Thursday, September 1, 2011

Illegal (1955)

A Good Gangster Movie With A
Great Edward G. Robinson Performance

- The third variation of the same story (The Mouthpiece in 1932 and The Man Who Talked Too Much in 1940), the 1955 film Illegal follows District Attorney Victor Scott (Edward G. Robinson) from riches to rags, integrity to corruption, and every other way. Mercilessly yet effortlessly prosecuting his latest case, trying Ed Clary for the murder of a woman, Scott wins the jury over with his great talent for oratory and sends Clary to the electric chair.

All seems well - another scumbag put away courtesy of D.A. Victor Scott - justice  has been served; you're welcome - but when the real murderer confesses and the innocent Ed Clary is sent to the death chair (which is ridiculous because no one gets killed via the death penalty within 24 of their trial) Scott has a morality attack, quitting his D.A. position and going into private practice as a defense lawyer. Now, Scott finds himself in a very lucrative new position on the other side of the law where he finds himself torn amongst the authorities, his loved ones and the crooked, powerful, and dangerous men who have him in their pockets.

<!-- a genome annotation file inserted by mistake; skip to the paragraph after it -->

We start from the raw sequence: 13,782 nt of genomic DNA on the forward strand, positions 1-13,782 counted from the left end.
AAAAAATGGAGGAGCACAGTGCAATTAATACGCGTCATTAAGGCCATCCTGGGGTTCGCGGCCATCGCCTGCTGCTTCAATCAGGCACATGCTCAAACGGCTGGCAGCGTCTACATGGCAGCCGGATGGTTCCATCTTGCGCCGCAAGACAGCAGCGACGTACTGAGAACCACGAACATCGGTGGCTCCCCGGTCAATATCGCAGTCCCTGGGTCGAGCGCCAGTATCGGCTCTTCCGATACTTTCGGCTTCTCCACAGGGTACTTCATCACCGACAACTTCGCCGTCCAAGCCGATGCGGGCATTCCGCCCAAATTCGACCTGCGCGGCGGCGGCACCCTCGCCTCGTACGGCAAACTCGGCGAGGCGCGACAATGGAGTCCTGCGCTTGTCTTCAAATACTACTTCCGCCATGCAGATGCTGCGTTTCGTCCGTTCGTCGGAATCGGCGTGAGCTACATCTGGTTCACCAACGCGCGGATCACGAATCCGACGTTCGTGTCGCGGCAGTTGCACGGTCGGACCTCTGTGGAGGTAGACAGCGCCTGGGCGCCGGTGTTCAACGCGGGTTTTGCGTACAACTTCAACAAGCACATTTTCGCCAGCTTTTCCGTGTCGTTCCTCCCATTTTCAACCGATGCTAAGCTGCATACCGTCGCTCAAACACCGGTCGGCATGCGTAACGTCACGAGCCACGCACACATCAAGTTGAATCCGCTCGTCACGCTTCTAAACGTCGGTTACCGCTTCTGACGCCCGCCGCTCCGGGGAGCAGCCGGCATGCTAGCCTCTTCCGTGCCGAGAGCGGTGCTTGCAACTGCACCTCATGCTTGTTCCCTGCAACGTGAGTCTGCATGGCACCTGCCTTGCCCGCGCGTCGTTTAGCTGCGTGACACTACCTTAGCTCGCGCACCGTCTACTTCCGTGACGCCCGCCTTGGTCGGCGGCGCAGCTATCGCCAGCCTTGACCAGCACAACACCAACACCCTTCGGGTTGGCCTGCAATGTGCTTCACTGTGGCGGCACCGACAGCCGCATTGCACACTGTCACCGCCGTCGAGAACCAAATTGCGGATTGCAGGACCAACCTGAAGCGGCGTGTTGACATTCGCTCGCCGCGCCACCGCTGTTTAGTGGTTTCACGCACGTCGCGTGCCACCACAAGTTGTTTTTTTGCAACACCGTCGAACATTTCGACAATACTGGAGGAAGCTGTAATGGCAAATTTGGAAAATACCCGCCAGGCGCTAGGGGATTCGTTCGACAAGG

While the overall story for Illegal (1955) is very good and there are a handful of excellent scenes, the particulars of the story are not especially engaging. Some parts are down-right kooky such as Scott being able to try cases when there is a severe conflict of interest on his part, instances of boring melodrama as well as other less significant aspects of the plot.

However, the Victor Scott character and Edward G. Robinson's fantastic performance of that character is what holds the film together and makes it worthwhile. As usual, Edward G. Robinson lights up the screen with a bulldog-like screen presence and his trenchant way of speaking but he also allows the viewer to read the Victor Scott character like a book and root for him even though he is not always doing things that are likable.

Illegal is good film and definitely worth one's time thanks mostly to Edward G. Robinson.

CBC Rating: 7/10

No comments: